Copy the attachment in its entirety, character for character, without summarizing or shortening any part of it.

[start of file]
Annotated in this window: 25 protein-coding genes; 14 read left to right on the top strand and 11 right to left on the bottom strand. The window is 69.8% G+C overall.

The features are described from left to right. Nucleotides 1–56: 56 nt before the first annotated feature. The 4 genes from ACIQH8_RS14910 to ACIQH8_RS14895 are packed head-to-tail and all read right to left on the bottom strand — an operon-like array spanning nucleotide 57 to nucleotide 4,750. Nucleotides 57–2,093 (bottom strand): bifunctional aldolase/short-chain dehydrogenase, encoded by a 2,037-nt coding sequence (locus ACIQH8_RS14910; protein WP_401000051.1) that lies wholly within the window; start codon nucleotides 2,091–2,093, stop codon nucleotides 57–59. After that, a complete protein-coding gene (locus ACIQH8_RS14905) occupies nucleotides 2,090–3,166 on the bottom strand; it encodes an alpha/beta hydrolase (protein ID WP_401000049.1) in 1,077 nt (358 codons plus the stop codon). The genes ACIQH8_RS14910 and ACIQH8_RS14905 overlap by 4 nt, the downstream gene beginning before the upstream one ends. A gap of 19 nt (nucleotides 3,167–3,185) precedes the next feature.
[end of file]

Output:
Annotated in this window: 25 protein-coding genes; 14 read left to right on the top strand and 11 right to left on the bottom strand. The window is 69.8% G+C overall.

The features are described from left to right. Nucleotides 1–56: 56 nt before the first annotated feature. The 4 genes from ACIQH8_RS14910 to ACIQH8_RS14895 are packed head-to-tail and all read right to left on the bottom strand — an operon-like array spanning nucleotide 57 to nucleotide 4,750. Nucleotides 57–2,093 (bottom strand): bifunctional aldolase/short-chain dehydrogenase, encoded by a 2,037-nt coding sequence (locus ACIQH8_RS14910; protein WP_401000051.1) that lies wholly within the window; start codon nucleotides 2,091–2,093, stop codon nucleotides 57–59. After that, a complete protein-coding gene (locus ACIQH8_RS14905) occupies nucleotides 2,090–3,166 on the bottom strand; it encodes an alpha/beta hydrolase (protein ID WP_401000049.1) in 1,077 nt (358 codons plus the stop codon). The genes ACIQH8_RS14910 and ACIQH8_RS14905 overlap by 4 nt, the downstream gene beginning before the upstream one ends. A gap of 19 nt (nucleotides 3,167–3,185) precedes the next feature.